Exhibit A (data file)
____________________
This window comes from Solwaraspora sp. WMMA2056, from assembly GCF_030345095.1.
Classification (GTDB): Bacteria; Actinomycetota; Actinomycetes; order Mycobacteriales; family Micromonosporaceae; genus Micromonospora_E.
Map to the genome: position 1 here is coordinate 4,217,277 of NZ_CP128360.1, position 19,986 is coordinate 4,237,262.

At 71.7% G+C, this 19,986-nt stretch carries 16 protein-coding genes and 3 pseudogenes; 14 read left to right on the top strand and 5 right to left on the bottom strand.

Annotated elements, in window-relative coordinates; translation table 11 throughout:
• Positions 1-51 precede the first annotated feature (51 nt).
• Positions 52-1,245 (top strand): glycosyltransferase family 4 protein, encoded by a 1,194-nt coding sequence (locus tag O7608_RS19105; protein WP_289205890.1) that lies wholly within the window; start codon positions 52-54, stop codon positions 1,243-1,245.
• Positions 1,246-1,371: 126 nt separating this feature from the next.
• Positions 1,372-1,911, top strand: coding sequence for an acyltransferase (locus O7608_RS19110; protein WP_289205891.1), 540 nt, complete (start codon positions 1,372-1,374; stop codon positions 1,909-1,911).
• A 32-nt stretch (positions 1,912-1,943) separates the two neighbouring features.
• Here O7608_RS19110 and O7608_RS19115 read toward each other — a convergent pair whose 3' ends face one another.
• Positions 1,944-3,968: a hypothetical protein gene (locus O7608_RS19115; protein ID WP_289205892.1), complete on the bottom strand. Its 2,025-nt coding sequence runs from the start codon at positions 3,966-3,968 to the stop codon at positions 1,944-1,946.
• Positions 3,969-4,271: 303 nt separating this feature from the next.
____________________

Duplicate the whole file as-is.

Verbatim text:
This window comes from Solwaraspora sp. WMMA2056, from assembly GCF_030345095.1.
Classification (GTDB): Bacteria; Actinomycetota; Actinomycetes; order Mycobacteriales; family Micromonosporaceae; genus Micromonospora_E.
Map to the genome: position 1 here is coordinate 4,217,277 of NZ_CP128360.1, position 19,986 is coordinate 4,237,262.

At 71.7% G+C, this 19,986-nt stretch carries 16 protein-coding genes and 3 pseudogenes; 14 read left to right on the top strand and 5 right to left on the bottom strand.

Annotated elements, in window-relative coordinates; translation table 11 throughout:
• Positions 1-51 precede the first annotated feature (51 nt).
• Positions 52-1,245 (top strand): glycosyltransferase family 4 protein, encoded by a 1,194-nt coding sequence (locus tag O7608_RS19105; protein WP_289205890.1) that lies wholly within the window; start codon positions 52-54, stop codon positions 1,243-1,245.
• Positions 1,246-1,371: 126 nt separating this feature from the next.
• Positions 1,372-1,911, top strand: coding sequence for an acyltransferase (locus O7608_RS19110; protein WP_289205891.1), 540 nt, complete (start codon positions 1,372-1,374; stop codon positions 1,909-1,911).
• A 32-nt stretch (positions 1,912-1,943) separates the two neighbouring features.
• Here O7608_RS19110 and O7608_RS19115 read toward each other — a convergent pair whose 3' ends face one another.
• Positions 1,944-3,968: a hypothetical protein gene (locus O7608_RS19115; protein ID WP_289205892.1), complete on the bottom strand. Its 2,025-nt coding sequence runs from the start codon at positions 3,966-3,968 to the stop codon at positions 1,944-1,946.
• Positions 3,969-4,271: 303 nt separating this feature from the next.